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See detailShort administration of metformin improves insulin sensitivity in android obese subjects with impaired glucose tolerance.
Scheen, André ULg; Letiexhe, Michel ULg; Lefebvre, Pierre ULg

in Diabetic Medicine : A Journal of the British Diabetic Association (1995), 12(11), 985-9

In a double-blind, randomized, cross-over study, the metabolic effects of a short treatment with metformin (2 x 850 mg day-1 for 2 days and 850 mg 1 h before evaluation) were compared to those of placebo ... [more ▼]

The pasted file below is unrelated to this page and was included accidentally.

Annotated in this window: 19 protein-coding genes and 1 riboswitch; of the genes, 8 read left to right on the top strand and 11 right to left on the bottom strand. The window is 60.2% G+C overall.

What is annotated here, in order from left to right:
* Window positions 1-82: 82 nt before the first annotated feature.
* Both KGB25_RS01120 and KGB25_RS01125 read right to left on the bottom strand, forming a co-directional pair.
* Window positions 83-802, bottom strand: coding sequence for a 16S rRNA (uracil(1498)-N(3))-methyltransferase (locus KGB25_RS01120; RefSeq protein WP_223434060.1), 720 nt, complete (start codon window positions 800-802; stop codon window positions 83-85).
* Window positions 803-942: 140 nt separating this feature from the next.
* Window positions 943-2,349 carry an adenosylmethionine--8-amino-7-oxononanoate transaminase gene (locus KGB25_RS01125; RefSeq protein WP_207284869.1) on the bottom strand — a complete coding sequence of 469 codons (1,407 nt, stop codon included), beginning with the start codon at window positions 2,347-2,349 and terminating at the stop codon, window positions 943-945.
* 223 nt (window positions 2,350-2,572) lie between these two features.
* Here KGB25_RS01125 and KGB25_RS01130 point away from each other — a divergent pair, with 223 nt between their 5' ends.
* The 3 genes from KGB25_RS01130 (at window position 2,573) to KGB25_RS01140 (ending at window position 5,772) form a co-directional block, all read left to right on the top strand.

In a double-blind, randomized, cross-over study, the metabolic effects of a short treatment with metformin (2 x 850 mg day-1 for 2 days and 850 mg 1 h before evaluation) were compared to those of placebo in 15 obese subjects (BMI: 33.2 +/- 0.9 kg m-2), with abdominal distribution of adipose tissue and impaired glucose tolerance. An intravenous glucose tolerance test (0.3 g glucose kg-1) was performed after each period of treatment. Areas under the curve (AUC0-180 min) were calculated for plasma glucose, insulin, and C-peptide levels. Glucose tolerance was estimated by the coefficient of glucose assimilation (KG). Insulin sensitivity (SI) and glucose effectiveness (SG) indices were calculated using Bergman's minimal model. Insulin secretion rate (ISR) was determined by deconvolution of plasma C-peptide levels and insulin metabolic clearance rate (MCR) was estimated by dividing AUC 1SR by AUC insulin. Fasting plasma insulin levels were reduced after metformin (89.3 +/- 15.9 vs 112.4 +/- 24.3 pmol l-1; p = 0.04). AUC glucose, KG and SG were similar in both tests. However, AUC insulin was reduced (39.7 +/- 6.5 vs 51.8 +/- 10.4 nmol min l-1; p = 0.02), while SI (6.98 +/- 1.14 vs 4.61 +/- 0.42 10(-5) min-1 pmol-1 l; p = 0.03) and insulin MCR (715 +/- 116 vs 617 +/- 94 ml min-1 m-2; p = 0.03) were increased after metformin. The demonstration that metformin rapidly improves insulin sensitivity should encourage further research to evaluate the long-term effects of metformin in android obese subjects with impaired oral glucose tolerance. [less ▲]